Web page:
How does my work differ from others in its genre?

I have heard a lot of historical novelists say they are not historical novelists. It sounds like nonsense but that would be my club if it exists and would let me in. I have tried a few genres – contemporary romance, comedy and now historical and I’m most at home telling disparaging jokes or making fun of someone else who’s despicable. I don’t think I have a genre; I’m just a writer, so I’ll answer that question another time…

Why do I write what I do?

The editor in me wants to play around with that question. I didn’t write it but I will try and answer it seriously.

The vet book – I had to tell as many people as possible about the work of this amazing man who campaigned all his life on a serious issue of horse welfare but was shunned and ridiculed by the veterinary establishment. I won’t name him, not yet. I heard about him quite a few years ago and knew I had to learn to write books so that I could get his story out there. Something exciting, that would sell by the shed full because I wanted him to have another chance. I was a journalist but writing fiction is very different. It’s longer and you can make it up. So I started writing but knew I couldn’t tackle his story until I had a few books under my keyboard. He is why I write everything.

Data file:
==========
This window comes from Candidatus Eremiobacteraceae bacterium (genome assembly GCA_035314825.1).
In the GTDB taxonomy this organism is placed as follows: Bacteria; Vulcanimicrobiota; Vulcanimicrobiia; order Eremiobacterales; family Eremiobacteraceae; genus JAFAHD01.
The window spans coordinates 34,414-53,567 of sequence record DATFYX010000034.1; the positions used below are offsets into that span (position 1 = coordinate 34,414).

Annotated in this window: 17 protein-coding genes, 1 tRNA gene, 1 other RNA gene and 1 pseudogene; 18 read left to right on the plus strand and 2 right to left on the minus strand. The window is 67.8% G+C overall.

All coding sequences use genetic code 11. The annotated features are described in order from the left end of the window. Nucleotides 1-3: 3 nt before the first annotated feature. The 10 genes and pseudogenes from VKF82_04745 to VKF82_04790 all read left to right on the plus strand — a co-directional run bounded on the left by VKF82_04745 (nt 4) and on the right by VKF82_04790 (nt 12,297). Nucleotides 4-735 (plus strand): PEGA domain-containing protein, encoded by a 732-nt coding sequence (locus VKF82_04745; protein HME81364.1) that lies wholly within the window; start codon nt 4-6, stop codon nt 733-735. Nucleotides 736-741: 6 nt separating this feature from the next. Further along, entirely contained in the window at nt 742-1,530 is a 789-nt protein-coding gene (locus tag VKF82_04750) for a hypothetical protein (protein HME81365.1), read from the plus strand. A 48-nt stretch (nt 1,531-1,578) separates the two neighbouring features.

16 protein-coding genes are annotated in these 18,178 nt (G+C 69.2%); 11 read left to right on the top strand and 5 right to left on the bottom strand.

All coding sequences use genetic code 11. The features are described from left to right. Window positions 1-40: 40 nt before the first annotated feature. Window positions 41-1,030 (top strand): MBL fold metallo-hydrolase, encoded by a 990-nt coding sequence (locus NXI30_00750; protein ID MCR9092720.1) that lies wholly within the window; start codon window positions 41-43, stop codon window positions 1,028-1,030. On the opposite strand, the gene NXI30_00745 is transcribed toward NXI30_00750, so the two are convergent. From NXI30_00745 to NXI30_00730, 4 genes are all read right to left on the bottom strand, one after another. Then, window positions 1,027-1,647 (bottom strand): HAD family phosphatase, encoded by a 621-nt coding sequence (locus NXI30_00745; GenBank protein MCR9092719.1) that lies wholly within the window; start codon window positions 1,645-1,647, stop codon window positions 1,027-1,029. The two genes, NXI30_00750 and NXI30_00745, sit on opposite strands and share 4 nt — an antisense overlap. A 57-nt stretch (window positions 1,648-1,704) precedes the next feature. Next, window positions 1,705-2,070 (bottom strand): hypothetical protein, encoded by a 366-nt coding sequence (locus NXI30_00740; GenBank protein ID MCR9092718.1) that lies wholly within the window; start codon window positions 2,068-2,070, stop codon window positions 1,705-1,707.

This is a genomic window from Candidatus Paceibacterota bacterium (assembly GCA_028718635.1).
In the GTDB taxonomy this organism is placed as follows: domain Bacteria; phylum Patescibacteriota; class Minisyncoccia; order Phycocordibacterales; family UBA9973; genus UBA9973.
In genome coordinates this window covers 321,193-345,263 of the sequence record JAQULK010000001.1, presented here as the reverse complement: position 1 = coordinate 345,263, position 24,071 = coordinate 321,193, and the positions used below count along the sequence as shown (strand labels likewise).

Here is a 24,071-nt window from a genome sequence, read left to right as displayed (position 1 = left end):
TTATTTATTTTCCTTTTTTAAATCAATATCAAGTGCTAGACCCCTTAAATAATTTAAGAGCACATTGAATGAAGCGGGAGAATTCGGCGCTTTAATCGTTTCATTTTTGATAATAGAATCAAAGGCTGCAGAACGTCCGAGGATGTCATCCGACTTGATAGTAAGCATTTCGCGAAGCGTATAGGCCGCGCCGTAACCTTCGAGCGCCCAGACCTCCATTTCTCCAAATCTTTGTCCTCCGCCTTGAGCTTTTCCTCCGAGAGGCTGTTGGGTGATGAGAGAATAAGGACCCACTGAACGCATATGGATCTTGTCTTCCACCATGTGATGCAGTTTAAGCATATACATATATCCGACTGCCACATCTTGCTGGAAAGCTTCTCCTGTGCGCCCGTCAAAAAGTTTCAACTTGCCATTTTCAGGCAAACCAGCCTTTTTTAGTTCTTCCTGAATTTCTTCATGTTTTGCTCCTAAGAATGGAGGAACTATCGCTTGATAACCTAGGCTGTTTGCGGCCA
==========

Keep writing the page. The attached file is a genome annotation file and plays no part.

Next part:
So, although I set books in many different genres there is a common theme of wanting to challenge; wanting to change things.

I have been told that is not allowed by at least one agent so this confession is probably unwise.


How does my writing process work?


Does anyone care?

OK…I put one letter down. Then another. Soon there’s a whole page. Finally a chapter, then a book. I let it mature, read it and fiddle with it. I do this ten times and then it’s done. I send it out to agents.

Sometimes this process is achieved very early before breakfast and with no make up on. There are times when I get carried away and forget to eat. I never forget to feed the horses.